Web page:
According to the University of Michigan's third-quarter installment of the American Customer Satisfaction Index (ACSI), there are fewer satisfied customers this year than last: the index is down 0.1%, to 75.2 on a 100-point scale.
Claes Fornell, head of the ACSI at the University of Michigan, explains that the quarterly Index involves raw data from telephone interviews and questionnaires sent to qualified customers, crunched in a computerized model to sort out cause and effect. The customer evaluations rate the product quality and service of some 200 companies in 43 industries.
He explains that regardless of market segment or product, the questions are more or less the same. "The process is to compare the un-comparable. We need to have identical questions. We can tell whether it's a price problem or quality problem or a problem of buyer/seller matching."
The study attributes the dip to higher food prices, food being the biggest slice of the non-durables pie. Customer satisfaction with food companies slid 2%, to 81, dropping for the first time since 2005. But some companies in food gained, including Heinz, which gained 3%, to 90, the highest score for any company in any segment studied by ACSI.
Campbell Soup also gained 4%, to 83, which the study attributes to Campbell's focus on health sub-segments. Sara Lee's score fell 4%, to 82; Kraft slid 2%, to 84 and Kellogg dropped 2%, to 83.
"Heinz is concentrating more on the things that they have done best historically: ketchup, snacks and sauces. Campbell is following a similar strategy," he says.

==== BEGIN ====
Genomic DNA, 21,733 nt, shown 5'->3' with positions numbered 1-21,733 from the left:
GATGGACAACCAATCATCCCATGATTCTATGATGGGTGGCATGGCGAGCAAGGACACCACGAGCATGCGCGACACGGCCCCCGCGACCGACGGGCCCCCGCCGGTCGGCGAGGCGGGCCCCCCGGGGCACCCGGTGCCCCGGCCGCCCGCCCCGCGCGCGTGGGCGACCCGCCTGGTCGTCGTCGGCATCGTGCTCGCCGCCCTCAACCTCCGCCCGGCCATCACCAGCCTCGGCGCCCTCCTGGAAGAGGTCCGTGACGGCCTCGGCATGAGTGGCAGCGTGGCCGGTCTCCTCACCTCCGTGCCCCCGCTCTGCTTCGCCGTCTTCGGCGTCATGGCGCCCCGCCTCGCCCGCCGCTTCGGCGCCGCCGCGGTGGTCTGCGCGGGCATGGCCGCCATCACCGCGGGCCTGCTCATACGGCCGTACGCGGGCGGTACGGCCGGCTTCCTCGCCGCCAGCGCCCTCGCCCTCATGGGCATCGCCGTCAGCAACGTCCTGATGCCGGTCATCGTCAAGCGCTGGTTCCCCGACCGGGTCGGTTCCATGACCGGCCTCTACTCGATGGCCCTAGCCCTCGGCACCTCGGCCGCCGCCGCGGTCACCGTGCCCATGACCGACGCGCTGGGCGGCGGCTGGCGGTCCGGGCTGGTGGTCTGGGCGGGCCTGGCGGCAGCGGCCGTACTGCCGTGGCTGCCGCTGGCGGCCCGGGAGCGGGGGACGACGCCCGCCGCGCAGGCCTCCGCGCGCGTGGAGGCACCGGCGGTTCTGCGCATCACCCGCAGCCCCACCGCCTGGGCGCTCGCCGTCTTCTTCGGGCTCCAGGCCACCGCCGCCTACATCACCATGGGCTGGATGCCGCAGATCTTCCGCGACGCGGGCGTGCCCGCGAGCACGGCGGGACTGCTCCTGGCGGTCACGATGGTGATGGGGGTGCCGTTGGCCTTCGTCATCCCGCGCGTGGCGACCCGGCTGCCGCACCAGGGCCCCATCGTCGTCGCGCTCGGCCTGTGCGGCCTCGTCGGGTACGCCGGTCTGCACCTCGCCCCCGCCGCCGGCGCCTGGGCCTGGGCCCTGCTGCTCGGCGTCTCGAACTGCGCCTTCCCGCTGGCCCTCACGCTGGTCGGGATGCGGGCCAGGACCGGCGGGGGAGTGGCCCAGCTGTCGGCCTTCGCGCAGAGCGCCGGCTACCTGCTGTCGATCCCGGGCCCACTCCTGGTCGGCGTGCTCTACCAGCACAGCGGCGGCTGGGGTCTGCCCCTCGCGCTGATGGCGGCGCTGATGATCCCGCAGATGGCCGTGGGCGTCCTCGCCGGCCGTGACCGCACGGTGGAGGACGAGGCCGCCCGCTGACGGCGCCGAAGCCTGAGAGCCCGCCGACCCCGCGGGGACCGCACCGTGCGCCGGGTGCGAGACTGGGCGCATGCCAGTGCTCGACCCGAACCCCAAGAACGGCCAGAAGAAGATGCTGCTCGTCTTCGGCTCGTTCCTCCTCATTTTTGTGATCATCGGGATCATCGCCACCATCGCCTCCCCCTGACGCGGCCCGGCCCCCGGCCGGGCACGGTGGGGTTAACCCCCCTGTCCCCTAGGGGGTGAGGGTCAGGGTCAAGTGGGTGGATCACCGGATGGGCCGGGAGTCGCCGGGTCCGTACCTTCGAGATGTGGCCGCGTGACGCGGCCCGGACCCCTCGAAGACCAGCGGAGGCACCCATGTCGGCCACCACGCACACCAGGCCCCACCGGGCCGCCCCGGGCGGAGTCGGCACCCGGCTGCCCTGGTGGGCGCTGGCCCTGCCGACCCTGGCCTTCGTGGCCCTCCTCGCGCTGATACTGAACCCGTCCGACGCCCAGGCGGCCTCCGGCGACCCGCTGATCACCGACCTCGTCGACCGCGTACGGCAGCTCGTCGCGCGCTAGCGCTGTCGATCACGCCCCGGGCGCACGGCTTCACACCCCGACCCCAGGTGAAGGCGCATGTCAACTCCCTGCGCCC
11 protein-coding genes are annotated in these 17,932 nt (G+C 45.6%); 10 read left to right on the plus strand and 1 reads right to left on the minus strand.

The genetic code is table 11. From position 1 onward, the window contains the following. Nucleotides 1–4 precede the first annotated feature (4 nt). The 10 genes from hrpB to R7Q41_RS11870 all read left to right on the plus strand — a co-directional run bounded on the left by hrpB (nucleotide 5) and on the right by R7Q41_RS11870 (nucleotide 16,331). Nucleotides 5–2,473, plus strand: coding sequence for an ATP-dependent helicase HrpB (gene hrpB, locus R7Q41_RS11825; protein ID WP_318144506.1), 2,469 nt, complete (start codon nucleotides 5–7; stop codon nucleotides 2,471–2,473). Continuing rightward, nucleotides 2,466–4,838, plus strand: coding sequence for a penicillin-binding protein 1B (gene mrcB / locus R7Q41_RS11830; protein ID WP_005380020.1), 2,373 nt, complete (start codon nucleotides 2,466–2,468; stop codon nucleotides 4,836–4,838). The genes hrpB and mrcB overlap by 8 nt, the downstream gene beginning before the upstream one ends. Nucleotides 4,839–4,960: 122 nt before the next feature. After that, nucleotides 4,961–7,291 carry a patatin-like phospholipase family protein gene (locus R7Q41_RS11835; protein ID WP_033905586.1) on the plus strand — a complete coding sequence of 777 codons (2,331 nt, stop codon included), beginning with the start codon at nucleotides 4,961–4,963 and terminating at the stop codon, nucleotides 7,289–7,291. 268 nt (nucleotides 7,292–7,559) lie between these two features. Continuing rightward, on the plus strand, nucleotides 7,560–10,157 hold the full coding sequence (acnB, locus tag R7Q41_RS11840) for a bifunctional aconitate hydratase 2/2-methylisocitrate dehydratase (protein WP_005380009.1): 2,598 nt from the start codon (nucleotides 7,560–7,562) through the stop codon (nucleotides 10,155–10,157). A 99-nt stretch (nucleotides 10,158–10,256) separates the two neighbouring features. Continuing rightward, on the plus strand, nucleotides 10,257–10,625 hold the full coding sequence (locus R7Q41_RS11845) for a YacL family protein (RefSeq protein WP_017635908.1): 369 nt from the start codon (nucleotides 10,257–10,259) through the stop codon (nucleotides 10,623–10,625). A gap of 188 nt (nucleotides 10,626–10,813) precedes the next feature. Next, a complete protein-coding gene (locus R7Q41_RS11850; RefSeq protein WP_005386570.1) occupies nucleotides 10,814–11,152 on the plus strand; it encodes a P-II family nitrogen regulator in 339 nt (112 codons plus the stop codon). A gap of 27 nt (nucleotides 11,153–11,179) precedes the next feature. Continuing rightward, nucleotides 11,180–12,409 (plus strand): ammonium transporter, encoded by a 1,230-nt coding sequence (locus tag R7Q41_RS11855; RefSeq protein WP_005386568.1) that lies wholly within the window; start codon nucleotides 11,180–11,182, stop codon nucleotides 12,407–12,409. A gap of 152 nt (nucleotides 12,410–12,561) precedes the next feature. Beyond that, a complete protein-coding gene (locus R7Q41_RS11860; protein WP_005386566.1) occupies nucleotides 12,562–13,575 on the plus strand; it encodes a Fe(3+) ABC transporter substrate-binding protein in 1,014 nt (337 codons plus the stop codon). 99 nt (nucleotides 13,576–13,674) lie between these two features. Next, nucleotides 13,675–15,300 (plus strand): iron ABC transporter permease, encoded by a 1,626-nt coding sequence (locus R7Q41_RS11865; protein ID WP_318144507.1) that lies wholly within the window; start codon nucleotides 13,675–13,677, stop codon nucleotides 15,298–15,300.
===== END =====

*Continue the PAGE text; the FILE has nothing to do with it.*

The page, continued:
Fornell says non-durables typically score very well in the Index, which also measures service companies. He says the reason is simply because variety of choice and low barriers to switching brands means no customer is likely to stick with something he or she doesn't like. "You are bound to see high levels of customer satisfaction in markets that function well, with enough consumer choice and low switching barriers. Unlike certain service industries, you don't have too many dissatisfied captive customers."
After sliding for two years, the athletic-shoe category saw a 4% improvement, to 79. Nike's ranking on the Index climbed 4%, to 75. Fornell attributes Nike's score to extension into X-Games sports like skateboarding and high-tech new innovations like its Nike + iPod Sport Kit, via a partnership with Apple. New Balance, Skechers and Puma got a 3% increase, to 83, while Adidas, of which Reebok is now part, slid to 77.
"Nike, in the broad sense, is moving away a bit from its superstar association and endorsement and trying, with some degree of success, to find new markets in alternative sports, and electronic technology," says Fornell.
The apparel market topped out at 82, a 3% increase versus last year, with VF Corporation garnering the highest scores, and Liz Claiborne dropping 2%, the only drop in the segment.
Although it's hard to imagine how the reverse could be possible, the beer segment also improved 1%, to 83, with just a tiny difference between Miller--the highest-scoring major brewer--and Anheuser-Busch. The firm says the merger of Molson Coors and Miller won't impact customer satisfaction negatively.